by Nathan Chua
As I work with different people who have varied backgrounds and views about the world, I am compelled to show respect to each one’s “values” and culture. By respect I mean, an approach that neither judges my client’s values nor imposes my own on them. This reminds me of the age-old debate about the possibility, or impossibility of a valueless approach to therapy. The familiar argument against those who believe that it is possible, is that the mere use of a valueless approach is itself, a value.
Of course, I am not here to speak as one who has done in-depth research on this difficult question. I am simply now presenting what my years of work and my continuing studies have taught me. I think part of the answer lies in our ability to distinguish between what is a value, and what is a social convention.
As people, we necessarily hold certain “values” about the sanctity of human life, and the importance of human dignity (Unless of course, one is stricken with a sociopathic disorder), as inviolable and inherent. We have the gift of empathy towards others and a desire to alleviate suffering among our fellow creatures. I say creatures because our empathy is not just directed to our own species.
In this post, I would like to offer a place where we can partly rest our spirits, in our quest for the best approaches available to the helping therapist who, faces a variegated set of cultures and backgrounds in every meeting with a client, or clients. A good approach to this problem would be to consider the difference between what are human values, as against what are human social conventions.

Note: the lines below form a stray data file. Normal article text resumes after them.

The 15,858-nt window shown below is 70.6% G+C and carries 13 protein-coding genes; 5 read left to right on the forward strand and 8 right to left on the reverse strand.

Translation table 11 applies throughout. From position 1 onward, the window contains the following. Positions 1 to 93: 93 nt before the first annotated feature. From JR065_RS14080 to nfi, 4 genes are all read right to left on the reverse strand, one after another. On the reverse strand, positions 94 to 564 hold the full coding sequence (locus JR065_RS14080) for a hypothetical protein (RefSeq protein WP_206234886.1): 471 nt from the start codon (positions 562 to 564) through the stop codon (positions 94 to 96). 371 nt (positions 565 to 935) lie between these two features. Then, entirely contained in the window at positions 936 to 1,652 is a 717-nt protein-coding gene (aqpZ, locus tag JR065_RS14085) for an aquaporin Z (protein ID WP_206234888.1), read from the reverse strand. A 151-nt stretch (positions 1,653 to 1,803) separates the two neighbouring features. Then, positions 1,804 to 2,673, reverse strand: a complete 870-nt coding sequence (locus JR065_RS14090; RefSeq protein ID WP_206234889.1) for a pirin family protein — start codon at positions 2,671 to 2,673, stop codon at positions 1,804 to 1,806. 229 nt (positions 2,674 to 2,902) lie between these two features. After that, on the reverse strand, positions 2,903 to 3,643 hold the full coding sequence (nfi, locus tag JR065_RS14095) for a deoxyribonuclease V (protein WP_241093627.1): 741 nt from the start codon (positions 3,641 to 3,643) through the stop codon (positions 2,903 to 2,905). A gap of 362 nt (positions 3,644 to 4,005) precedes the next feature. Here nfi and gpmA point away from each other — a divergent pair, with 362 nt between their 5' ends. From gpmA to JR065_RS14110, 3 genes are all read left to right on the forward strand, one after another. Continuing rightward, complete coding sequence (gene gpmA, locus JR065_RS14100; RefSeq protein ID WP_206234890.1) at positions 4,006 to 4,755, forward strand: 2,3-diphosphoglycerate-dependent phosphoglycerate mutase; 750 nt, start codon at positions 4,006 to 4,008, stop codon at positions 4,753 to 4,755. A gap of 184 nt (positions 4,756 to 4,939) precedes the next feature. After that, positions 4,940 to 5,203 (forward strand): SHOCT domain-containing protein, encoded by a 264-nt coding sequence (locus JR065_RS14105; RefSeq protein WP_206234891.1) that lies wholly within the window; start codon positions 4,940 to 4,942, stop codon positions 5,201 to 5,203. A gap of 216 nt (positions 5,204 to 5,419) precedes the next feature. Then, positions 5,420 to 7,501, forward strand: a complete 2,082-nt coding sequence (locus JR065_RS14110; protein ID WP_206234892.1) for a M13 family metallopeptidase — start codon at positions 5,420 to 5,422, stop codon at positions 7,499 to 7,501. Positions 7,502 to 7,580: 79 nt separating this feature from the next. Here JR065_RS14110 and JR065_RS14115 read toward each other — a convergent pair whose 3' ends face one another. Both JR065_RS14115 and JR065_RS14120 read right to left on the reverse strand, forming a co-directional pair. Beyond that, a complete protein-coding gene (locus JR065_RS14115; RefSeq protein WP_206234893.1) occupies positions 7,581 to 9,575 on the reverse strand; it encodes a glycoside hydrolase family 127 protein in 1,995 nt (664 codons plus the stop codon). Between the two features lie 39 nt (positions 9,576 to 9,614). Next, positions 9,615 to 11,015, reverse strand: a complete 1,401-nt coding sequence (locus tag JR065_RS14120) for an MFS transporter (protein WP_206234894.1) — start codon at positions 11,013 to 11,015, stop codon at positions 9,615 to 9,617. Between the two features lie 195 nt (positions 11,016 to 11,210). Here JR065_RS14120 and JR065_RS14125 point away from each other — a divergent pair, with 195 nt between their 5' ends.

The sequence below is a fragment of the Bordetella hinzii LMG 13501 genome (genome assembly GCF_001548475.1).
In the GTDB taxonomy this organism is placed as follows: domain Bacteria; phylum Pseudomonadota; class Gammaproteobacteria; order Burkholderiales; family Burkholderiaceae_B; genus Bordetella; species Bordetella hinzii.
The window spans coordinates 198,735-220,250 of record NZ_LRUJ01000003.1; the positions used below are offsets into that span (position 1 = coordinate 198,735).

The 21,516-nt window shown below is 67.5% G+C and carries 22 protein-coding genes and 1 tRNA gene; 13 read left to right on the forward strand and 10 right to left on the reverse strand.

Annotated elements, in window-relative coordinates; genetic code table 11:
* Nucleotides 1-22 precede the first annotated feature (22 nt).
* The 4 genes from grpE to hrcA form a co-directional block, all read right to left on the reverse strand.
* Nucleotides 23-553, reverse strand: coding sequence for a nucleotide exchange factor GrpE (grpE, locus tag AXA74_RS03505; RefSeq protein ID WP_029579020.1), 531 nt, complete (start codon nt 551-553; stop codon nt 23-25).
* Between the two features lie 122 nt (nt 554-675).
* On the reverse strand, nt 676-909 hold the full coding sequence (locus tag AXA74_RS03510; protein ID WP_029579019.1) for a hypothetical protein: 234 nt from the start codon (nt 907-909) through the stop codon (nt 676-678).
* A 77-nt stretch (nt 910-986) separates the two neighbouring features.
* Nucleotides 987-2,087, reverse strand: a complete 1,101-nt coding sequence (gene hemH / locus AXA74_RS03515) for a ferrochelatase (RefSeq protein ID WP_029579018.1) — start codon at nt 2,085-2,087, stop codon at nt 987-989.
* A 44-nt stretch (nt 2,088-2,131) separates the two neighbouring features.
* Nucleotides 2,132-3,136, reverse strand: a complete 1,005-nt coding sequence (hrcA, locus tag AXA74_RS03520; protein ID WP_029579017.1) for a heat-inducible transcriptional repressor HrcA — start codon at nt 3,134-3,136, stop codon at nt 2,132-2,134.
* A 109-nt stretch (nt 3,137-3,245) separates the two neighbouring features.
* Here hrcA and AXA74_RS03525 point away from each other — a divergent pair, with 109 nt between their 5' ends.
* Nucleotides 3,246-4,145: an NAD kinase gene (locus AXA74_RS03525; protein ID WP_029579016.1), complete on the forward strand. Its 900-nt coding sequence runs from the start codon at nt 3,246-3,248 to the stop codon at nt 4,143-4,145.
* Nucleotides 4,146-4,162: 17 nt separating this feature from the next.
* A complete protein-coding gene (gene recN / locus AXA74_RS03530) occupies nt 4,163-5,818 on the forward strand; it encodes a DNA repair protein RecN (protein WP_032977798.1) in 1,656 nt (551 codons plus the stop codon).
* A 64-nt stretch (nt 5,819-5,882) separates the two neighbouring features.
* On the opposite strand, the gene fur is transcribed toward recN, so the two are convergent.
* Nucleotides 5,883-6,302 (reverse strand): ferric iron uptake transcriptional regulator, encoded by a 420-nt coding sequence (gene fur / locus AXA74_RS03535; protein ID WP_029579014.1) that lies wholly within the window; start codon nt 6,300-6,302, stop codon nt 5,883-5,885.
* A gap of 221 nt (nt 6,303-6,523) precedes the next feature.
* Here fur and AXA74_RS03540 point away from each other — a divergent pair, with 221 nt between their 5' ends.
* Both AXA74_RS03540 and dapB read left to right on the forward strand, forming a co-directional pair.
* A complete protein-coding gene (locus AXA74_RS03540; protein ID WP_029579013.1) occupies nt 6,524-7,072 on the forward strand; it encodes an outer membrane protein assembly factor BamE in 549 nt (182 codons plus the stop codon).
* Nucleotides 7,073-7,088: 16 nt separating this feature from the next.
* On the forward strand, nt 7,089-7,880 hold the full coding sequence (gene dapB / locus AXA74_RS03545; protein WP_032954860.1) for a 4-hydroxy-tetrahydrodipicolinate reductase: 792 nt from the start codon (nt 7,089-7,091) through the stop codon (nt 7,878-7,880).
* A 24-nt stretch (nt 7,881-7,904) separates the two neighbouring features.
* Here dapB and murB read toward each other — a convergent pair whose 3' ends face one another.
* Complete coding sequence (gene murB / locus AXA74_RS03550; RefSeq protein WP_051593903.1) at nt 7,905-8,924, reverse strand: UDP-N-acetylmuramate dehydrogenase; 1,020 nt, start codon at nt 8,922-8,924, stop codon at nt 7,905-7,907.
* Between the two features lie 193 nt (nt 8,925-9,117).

I for one, am a strong advocate of the need for us in the helping profession, to make the alleviation of suffering as our paramount concern. For it is due to their emotional suffering, that our clients seek our help. Allow me to use an example to elucidate this point. Although having a gay relationship may, by the current conventions in our country, be accepted by a smaller proportion of the population, the value I have for minimizing human suffering, will make it necessary for me to assist such members of society, without hesitation, and with as much fervor as I would show with any heterosexual couple. To illustrate with an analogy, if I were a surgeon, it will be the least of my concerns if my patient were gay or straight, trans or not trans.
I hope this short post on this complicated issue, makes us more aware of the decisions we make every day in our relationships. As many of our misgivings and tribulations in our relationships, can be traced to a lack of awareness, of what truly can be considered values that we share. For in the end counseling is really about a human-to-human encounter, at its core and deepest levels.